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|Title:||The utilization of a synthetic bone void filler (JAX) in the repair of a femoral segmental defect|
Mc Gee, M.
|Citation:||Veterinary and Comparative Orthopaedics and Traumatology, 2009; 2(2):87-95|
|Publisher:||F K Schattauer Verlag GMBH|
|J. R. Field, M. McGee, C. Wildenauer, A. Kurmis, E. Margerrison|
|Abstract:||Objectives: Currently available synthetic void fillers are indicated for bony voids or gaps that are not intrinsic to the stability of the structure. Jax™ TCP (tricalcium phosphate) is an osteoconductive bioceramic fabricated into 4 mm granules with a unique interlocking form, promoting structural integrity while allowing bone ingrowth. The objective of this study was to assess bone ingrowth using a large, critically sized, femoral defect. Methods: A 5 cm segmental ostectomy was created in the mid-diaphysis of 16 adult ovine femora. A stainless steel intramedullary nail was introduced and locked with two proximal and two distal fully-threaded locking screws. Each defect was surrounded with a resorbable macroporous poly (L-lactide-co-D,L) lactide mesh acting as graft containment. Treatment groups (n=4) were as follows: 1) Empty defect; 2) Morselized cortical bone; 3) Cortical strut; 4) Jax TCP. Serial radiographs were taken postoperatively and at two, four and six months. Femora retrieved at necropsy (six months) underwent computed tomography for volumetric analysis followed by histological assessment of the biological response. Results: Little bone was apparent in the empty defect group, whereas significant bone was evident in both autograft groups and the Jax TCP group. Three-dimensional CT reconstructions and volumetric analysis were in close agreement with the radiographic findings. Clinical significance: Jax TCP bone graft substitute has been proven to be effective in the healing of a large, critically sized, contained segmental defect. The healing observed was superior to that of cortical struts and the new bone laid down had similar radio-opacity to autograft.|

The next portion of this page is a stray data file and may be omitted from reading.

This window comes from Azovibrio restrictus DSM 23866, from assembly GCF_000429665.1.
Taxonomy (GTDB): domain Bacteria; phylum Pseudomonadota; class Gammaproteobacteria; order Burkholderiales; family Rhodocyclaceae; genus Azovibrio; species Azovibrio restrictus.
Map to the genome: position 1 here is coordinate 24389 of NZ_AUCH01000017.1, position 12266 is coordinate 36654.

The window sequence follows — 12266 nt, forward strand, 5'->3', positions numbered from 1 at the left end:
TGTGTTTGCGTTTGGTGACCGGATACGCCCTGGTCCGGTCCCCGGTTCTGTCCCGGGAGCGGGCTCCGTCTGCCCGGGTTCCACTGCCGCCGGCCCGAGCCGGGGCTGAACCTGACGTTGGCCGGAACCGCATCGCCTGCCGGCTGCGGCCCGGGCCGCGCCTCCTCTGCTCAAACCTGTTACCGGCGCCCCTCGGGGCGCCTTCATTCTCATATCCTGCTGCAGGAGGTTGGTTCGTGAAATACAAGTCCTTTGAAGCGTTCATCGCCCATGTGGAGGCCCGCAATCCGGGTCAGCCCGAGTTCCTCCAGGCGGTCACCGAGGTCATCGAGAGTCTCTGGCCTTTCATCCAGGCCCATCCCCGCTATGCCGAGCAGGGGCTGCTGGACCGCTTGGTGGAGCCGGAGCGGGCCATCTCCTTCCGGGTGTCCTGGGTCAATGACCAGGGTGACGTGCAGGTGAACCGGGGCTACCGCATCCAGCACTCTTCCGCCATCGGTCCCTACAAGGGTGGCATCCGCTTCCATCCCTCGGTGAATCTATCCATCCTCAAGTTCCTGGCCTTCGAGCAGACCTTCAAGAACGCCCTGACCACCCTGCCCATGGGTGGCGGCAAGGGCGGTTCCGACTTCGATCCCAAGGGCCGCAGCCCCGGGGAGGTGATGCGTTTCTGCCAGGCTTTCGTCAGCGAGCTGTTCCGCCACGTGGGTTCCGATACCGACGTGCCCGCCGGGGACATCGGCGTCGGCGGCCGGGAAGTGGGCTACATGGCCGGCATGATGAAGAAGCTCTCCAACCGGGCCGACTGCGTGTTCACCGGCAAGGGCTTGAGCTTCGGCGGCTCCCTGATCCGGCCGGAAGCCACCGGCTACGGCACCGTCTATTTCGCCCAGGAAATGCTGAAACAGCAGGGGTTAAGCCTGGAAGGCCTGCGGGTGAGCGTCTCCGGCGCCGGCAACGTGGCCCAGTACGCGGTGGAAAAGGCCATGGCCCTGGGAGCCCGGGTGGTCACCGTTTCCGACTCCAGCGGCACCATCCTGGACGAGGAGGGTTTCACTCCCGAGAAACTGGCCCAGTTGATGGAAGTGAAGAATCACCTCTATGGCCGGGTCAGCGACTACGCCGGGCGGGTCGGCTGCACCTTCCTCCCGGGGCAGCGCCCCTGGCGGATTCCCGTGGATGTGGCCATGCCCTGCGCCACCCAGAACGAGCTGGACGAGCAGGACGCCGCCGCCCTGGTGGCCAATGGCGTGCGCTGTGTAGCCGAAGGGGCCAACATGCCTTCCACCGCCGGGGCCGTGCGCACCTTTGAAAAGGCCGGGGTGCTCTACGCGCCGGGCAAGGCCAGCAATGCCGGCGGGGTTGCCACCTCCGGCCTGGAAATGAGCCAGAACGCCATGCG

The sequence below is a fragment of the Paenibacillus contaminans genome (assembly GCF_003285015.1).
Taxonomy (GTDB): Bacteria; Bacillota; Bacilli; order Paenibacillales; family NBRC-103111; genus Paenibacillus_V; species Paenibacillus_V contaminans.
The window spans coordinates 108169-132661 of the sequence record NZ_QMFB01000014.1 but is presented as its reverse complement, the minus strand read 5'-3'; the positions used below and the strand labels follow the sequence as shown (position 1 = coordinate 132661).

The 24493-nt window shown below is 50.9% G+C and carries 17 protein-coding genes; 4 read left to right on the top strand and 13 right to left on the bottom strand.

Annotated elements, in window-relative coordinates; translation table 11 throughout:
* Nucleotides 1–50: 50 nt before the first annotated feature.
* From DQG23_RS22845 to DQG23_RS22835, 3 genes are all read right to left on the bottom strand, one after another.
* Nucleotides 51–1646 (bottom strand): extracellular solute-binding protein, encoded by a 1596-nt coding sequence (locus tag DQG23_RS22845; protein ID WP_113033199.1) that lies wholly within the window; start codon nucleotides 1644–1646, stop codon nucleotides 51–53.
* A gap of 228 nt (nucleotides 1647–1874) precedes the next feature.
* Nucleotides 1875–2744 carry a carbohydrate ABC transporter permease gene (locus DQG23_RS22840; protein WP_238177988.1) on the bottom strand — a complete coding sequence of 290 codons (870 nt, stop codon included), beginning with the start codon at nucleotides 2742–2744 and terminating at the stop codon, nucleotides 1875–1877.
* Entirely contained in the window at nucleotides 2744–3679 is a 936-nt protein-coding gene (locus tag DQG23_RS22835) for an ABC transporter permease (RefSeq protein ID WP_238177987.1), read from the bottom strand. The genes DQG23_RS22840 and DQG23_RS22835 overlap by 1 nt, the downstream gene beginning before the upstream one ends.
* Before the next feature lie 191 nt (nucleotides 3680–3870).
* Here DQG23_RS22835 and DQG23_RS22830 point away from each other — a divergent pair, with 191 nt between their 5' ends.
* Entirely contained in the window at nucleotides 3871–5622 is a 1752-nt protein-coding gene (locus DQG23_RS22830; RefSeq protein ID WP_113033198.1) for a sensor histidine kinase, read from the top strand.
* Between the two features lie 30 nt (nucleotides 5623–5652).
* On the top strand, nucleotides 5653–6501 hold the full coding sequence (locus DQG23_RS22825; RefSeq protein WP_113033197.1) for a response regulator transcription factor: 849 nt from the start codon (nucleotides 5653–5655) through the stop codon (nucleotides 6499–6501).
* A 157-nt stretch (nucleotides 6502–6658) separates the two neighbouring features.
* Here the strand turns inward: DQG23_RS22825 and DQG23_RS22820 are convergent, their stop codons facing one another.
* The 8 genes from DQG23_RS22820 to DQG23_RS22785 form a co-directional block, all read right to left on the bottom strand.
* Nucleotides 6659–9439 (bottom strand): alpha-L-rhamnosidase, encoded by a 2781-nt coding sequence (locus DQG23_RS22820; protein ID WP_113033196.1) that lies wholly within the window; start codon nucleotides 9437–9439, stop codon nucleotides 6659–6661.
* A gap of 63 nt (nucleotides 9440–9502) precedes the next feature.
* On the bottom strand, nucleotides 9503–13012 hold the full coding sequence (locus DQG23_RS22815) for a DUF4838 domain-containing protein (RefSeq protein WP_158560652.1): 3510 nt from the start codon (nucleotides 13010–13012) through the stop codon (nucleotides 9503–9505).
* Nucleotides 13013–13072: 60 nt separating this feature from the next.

|Appears in Collections:||Aurora harvest|
Orthopaedics and Trauma publications
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